Some good news on the extension of nuclear talks with Iran
Amid the mostly awful daily news from the Middle East, one piece of good news came late last week. Iran and the “P5 +1” (the U.S., Russia, England, France, China and Germany) agreed to continue negotiations on Iran’s nuclear program for another four months. The interim Joint Plan of Action deadline was July 20, but as expected, all parties agreed enough progress and benefits have been seen to continue negotiations.
You can show your support for continued diplomacy with a FaceBook graphic from our friends at Council for a Livable World or by writing a letter to the editor of your local newspaper (or posting on a blog), and here are some talking points from Rethink Media and National Security Network to help you write your letter or post:
Extending the negotiations is a “win/win” for the US.
- The nuclear inspectors on the ground in Iran have confirmed that Iran has frozen and even rolled back its nuclear activities – living up to its promises under the current deal.
- By continuing the talks, Iran’s nuclear program remains frozen, and we get extra time to work on eliminating the possibility of an Iranian bomb.
- Soundbite: It’s far better to secure a deal in overtime than quit and go home.
Continuing diplomacy is better than rushing to war.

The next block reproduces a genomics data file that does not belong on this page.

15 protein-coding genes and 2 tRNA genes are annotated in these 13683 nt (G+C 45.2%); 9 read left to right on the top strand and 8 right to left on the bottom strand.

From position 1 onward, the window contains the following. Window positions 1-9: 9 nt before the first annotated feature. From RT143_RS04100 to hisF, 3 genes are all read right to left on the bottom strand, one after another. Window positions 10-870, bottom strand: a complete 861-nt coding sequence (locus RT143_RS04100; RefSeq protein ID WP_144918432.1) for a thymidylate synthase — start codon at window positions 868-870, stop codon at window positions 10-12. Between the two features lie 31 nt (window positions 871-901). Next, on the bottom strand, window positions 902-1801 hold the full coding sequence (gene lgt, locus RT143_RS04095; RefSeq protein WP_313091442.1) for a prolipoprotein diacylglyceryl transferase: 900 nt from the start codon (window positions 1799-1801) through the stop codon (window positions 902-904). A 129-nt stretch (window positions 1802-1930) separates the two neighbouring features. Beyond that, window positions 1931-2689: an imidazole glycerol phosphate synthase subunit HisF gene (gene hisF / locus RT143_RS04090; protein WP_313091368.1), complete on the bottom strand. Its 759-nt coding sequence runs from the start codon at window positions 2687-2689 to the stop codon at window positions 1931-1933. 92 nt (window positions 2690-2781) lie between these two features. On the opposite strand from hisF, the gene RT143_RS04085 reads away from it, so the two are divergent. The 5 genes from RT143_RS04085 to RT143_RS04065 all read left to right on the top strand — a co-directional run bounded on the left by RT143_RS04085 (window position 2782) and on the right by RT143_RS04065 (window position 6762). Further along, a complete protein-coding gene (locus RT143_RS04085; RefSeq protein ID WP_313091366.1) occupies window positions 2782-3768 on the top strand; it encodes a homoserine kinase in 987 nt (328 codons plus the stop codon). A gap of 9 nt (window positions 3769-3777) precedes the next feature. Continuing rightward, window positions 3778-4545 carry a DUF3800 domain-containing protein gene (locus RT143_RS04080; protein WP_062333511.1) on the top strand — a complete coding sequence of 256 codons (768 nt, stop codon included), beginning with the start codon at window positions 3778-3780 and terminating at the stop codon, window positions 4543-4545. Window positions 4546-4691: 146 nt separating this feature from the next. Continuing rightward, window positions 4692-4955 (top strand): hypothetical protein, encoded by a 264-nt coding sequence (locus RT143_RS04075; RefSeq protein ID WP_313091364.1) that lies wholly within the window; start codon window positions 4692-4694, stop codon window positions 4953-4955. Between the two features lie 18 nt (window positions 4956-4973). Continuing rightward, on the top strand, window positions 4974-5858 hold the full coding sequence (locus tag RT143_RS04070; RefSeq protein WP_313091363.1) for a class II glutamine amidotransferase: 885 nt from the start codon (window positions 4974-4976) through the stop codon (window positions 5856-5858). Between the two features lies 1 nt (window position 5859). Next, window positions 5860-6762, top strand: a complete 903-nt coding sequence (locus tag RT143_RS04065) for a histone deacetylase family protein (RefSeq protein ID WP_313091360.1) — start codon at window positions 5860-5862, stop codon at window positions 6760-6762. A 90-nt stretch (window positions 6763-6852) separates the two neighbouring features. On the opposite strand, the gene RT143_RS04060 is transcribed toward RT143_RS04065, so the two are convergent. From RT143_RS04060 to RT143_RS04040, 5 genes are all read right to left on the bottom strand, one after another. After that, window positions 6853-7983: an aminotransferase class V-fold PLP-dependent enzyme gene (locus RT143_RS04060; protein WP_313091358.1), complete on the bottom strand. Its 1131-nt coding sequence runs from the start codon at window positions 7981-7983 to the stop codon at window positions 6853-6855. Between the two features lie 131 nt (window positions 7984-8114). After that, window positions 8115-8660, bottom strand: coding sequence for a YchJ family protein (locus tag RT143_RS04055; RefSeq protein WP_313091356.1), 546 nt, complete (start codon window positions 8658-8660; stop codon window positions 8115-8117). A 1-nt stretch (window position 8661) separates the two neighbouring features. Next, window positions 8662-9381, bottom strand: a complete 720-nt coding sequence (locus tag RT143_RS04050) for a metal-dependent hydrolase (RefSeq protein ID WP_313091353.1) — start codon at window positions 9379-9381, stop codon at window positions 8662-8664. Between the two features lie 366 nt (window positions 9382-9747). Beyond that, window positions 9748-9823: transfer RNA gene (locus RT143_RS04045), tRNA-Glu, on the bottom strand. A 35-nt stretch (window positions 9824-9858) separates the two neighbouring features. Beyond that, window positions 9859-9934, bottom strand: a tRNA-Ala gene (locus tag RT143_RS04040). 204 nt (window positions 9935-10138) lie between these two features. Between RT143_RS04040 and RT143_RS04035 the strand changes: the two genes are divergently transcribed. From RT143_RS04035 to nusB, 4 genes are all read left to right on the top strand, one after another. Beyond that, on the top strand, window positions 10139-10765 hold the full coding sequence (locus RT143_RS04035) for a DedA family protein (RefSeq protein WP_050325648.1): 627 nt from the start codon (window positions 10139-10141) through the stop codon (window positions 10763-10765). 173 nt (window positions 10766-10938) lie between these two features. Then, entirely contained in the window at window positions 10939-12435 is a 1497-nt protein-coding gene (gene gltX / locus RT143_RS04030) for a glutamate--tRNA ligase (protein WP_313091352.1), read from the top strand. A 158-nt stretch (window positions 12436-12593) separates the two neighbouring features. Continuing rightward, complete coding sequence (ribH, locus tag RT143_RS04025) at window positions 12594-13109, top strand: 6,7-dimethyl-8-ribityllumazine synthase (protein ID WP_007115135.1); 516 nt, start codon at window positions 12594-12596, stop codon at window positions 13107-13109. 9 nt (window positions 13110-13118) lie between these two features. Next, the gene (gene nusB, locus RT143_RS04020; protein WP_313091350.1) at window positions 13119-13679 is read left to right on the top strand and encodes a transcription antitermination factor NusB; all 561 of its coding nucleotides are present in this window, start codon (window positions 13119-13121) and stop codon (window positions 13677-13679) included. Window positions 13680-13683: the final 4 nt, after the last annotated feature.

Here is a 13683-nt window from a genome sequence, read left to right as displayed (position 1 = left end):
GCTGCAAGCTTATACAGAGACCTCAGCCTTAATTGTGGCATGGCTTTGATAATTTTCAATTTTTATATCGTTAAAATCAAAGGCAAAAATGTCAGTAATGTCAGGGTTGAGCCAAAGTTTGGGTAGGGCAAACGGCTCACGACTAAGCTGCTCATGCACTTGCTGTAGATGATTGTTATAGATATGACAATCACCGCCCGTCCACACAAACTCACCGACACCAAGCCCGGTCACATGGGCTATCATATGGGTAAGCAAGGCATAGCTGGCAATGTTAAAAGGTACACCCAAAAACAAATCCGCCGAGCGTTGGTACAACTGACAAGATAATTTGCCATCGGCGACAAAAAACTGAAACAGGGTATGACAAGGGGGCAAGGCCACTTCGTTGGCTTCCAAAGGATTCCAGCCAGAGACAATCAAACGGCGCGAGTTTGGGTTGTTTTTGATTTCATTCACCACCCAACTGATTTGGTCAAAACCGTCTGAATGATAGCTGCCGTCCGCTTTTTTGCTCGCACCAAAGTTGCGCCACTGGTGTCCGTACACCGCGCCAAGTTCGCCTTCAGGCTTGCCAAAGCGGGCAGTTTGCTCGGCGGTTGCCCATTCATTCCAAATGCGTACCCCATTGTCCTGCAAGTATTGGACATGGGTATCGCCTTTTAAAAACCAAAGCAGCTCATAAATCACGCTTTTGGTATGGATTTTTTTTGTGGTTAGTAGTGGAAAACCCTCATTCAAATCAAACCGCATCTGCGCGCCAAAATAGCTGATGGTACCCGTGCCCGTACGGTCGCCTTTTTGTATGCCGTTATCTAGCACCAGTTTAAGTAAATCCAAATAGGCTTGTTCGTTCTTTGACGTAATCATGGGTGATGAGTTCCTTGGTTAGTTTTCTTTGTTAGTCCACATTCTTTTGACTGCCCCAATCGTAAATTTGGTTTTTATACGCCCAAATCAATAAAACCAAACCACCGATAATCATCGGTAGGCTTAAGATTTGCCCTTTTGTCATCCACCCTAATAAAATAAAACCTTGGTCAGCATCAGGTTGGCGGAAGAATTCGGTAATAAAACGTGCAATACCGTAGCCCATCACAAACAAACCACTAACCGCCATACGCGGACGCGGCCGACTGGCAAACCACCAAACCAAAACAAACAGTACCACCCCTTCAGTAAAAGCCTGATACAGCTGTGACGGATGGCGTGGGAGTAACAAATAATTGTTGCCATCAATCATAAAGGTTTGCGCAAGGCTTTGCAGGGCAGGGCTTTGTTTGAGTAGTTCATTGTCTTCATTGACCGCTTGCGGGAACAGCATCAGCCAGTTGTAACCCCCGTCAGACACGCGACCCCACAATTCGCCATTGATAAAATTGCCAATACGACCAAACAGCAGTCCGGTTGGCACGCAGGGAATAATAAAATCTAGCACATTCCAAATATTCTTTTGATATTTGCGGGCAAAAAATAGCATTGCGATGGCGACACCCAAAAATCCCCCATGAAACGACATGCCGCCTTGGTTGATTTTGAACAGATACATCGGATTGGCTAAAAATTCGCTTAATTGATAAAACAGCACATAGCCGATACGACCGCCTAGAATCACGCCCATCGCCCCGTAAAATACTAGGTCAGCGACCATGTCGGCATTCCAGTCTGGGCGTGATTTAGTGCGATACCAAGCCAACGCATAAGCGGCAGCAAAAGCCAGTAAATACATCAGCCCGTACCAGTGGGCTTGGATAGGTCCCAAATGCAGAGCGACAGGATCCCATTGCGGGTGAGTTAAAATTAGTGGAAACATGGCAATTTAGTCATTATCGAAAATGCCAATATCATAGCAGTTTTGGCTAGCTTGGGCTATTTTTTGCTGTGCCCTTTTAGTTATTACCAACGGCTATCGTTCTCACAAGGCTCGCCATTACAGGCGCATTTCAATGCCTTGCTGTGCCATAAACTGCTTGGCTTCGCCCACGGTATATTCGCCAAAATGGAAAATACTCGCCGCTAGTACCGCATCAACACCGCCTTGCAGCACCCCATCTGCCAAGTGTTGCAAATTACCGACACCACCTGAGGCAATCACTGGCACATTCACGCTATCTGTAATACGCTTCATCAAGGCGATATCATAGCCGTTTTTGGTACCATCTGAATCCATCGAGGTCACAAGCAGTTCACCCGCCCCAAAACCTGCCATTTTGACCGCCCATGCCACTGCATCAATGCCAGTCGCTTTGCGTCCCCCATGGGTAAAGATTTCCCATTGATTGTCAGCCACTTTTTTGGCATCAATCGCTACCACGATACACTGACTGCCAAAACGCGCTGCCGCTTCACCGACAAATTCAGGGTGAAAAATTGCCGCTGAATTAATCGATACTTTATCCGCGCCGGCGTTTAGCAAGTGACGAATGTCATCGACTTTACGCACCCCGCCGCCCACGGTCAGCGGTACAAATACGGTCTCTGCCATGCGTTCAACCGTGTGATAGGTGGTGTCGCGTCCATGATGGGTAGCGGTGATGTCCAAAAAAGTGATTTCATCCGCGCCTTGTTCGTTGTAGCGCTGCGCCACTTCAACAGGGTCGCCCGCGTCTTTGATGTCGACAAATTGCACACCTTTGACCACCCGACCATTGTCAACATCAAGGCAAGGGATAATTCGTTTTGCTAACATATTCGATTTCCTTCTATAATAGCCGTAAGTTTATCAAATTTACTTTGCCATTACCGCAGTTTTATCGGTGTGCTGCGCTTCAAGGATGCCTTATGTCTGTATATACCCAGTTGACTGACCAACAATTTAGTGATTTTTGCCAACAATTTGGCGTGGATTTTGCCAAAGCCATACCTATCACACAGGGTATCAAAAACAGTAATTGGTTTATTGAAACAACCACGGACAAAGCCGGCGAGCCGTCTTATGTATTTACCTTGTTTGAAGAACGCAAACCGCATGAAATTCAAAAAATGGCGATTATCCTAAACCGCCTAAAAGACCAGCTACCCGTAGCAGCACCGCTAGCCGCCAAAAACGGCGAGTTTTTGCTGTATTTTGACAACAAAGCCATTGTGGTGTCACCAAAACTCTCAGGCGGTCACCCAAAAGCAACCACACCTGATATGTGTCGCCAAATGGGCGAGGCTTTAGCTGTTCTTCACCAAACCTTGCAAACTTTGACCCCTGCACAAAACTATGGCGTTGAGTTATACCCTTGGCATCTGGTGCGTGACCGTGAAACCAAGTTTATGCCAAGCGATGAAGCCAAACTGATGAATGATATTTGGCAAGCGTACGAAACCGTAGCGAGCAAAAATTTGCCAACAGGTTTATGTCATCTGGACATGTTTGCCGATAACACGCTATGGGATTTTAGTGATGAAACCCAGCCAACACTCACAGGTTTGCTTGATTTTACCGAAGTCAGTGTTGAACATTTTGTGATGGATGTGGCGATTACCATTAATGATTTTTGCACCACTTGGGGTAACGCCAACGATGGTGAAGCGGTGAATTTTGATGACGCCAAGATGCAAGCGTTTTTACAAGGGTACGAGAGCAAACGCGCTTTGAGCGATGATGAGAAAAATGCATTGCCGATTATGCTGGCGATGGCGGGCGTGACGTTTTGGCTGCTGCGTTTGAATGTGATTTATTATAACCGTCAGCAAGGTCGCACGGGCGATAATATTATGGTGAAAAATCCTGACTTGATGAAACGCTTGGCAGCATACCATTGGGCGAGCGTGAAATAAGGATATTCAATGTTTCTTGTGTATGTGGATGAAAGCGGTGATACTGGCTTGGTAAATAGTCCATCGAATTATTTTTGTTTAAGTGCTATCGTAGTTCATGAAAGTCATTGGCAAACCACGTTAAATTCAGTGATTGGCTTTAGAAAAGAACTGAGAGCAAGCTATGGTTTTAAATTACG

- If Congress kills the negotiations by imposing new sanctions or unworkable terms for a final agreement, Iran will unfreeze its nuclear program without restriction…which means either Iran gets a nuclear bomb or we have to fight another war in the Middle East.
- After more than a decade of war, Americans strongly oppose the prospect of another military conflict. As their representatives, we owe it to them to explore every diplomatic opportunity.
- Soundbite: What we’re doing now is exactly what we should have done instead of invading Iraq.
Adding more sanctions will do more harm than good.
- Exploiting the extension as an opportunity to impose new sanctions or terms for a final deal would kill the talks and likely lead to the collapse of international sanctions.
- All of the countries that matter support the negotiations. We should continue to work with our allies rather than taking unilateral action and undermining the talks.
- Soundbite: Sanctions brought Iran to the table, but sanctions didn’t roll back Iran’s nuclear program – negotiations did.